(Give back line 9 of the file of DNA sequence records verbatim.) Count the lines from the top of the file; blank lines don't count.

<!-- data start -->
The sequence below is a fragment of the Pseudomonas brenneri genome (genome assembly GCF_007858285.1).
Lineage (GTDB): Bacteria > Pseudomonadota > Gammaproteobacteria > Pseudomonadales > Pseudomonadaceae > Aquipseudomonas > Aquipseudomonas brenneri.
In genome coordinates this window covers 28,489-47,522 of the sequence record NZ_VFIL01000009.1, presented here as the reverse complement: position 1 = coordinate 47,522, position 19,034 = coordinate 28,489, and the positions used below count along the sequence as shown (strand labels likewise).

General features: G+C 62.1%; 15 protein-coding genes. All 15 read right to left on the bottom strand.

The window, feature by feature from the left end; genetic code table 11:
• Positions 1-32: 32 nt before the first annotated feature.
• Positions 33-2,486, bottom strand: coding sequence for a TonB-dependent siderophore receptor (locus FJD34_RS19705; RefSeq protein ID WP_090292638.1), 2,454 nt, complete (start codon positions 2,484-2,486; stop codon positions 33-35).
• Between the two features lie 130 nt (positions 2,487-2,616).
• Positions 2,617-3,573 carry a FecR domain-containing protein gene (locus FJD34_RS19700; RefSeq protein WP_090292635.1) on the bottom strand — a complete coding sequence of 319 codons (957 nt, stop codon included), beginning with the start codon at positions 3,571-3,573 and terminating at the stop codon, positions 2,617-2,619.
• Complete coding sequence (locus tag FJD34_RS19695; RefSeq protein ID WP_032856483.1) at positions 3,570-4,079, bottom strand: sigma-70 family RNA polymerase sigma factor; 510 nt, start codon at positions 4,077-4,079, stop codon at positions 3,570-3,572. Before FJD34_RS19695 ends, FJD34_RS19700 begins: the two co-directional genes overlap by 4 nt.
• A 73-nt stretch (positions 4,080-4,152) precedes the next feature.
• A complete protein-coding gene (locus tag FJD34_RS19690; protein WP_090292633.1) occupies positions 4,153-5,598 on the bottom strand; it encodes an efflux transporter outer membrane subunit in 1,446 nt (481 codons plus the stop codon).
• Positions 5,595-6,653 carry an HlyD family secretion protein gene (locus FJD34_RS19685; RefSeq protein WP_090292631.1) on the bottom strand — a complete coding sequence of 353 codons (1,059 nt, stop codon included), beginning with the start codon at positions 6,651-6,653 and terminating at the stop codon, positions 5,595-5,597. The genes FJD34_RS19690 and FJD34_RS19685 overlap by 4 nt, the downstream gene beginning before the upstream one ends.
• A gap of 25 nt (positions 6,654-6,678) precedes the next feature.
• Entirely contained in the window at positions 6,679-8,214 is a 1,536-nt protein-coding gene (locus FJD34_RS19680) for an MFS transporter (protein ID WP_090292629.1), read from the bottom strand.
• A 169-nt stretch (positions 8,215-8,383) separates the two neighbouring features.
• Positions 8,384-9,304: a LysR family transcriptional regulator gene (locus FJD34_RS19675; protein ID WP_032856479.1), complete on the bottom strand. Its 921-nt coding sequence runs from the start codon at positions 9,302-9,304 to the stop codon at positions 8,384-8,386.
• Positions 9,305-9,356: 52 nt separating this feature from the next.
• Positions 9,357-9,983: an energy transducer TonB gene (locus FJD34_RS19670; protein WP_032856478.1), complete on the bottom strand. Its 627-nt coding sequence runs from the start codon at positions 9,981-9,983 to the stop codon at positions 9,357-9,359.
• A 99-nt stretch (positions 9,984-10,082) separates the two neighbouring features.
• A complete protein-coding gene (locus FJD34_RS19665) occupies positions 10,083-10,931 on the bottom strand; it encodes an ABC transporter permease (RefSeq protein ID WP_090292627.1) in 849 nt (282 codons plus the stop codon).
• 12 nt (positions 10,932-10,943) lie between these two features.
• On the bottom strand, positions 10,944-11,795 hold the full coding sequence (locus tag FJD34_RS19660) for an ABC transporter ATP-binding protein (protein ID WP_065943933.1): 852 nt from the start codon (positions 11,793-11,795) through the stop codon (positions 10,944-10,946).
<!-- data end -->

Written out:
• Positions 2,617-3,573 carry a FecR domain-containing protein gene (locus FJD34_RS19700; RefSeq protein WP_090292635.1) on the bottom strand — a complete coding sequence of 319 codons (957 nt, stop codon included), beginning with the start codon at positions 3,571-3,573 and terminating at the stop codon, positions 2,617-2,619.